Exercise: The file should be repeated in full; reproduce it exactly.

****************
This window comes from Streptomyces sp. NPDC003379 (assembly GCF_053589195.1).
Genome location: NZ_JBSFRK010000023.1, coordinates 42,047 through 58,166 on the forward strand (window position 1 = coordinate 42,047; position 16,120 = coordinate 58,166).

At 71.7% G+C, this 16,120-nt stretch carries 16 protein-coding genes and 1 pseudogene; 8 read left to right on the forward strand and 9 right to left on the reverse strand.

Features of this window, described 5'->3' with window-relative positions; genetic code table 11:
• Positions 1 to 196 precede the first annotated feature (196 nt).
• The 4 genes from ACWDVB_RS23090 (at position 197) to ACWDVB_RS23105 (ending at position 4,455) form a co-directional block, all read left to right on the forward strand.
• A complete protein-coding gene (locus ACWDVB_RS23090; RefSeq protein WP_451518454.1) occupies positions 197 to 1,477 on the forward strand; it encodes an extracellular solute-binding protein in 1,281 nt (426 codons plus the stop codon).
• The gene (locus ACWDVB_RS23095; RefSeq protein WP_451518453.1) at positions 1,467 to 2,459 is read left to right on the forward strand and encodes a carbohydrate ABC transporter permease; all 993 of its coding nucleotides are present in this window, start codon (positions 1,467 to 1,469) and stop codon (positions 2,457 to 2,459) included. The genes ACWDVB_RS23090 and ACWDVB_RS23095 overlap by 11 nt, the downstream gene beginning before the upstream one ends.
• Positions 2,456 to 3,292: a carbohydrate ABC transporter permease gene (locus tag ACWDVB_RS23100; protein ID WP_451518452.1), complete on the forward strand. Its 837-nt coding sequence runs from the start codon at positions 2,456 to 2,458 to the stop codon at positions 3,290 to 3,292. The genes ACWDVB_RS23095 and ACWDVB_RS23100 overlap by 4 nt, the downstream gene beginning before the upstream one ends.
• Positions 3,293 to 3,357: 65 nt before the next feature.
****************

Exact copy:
This window comes from Streptomyces sp. NPDC003379 (assembly GCF_053589195.1).
Genome location: NZ_JBSFRK010000023.1, coordinates 42,047 through 58,166 on the forward strand (window position 1 = coordinate 42,047; position 16,120 = coordinate 58,166).

At 71.7% G+C, this 16,120-nt stretch carries 16 protein-coding genes and 1 pseudogene; 8 read left to right on the forward strand and 9 right to left on the reverse strand.

Features of this window, described 5'->3' with window-relative positions; genetic code table 11:
• Positions 1 to 196 precede the first annotated feature (196 nt).
• The 4 genes from ACWDVB_RS23090 (at position 197) to ACWDVB_RS23105 (ending at position 4,455) form a co-directional block, all read left to right on the forward strand.
• A complete protein-coding gene (locus ACWDVB_RS23090; RefSeq protein WP_451518454.1) occupies positions 197 to 1,477 on the forward strand; it encodes an extracellular solute-binding protein in 1,281 nt (426 codons plus the stop codon).
• The gene (locus ACWDVB_RS23095; RefSeq protein WP_451518453.1) at positions 1,467 to 2,459 is read left to right on the forward strand and encodes a carbohydrate ABC transporter permease; all 993 of its coding nucleotides are present in this window, start codon (positions 1,467 to 1,469) and stop codon (positions 2,457 to 2,459) included. The genes ACWDVB_RS23090 and ACWDVB_RS23095 overlap by 11 nt, the downstream gene beginning before the upstream one ends.
• Positions 2,456 to 3,292: a carbohydrate ABC transporter permease gene (locus tag ACWDVB_RS23100; protein ID WP_451518452.1), complete on the forward strand. Its 837-nt coding sequence runs from the start codon at positions 2,456 to 2,458 to the stop codon at positions 3,290 to 3,292. The genes ACWDVB_RS23095 and ACWDVB_RS23100 overlap by 4 nt, the downstream gene beginning before the upstream one ends.
• Positions 3,293 to 3,357: 65 nt before the next feature.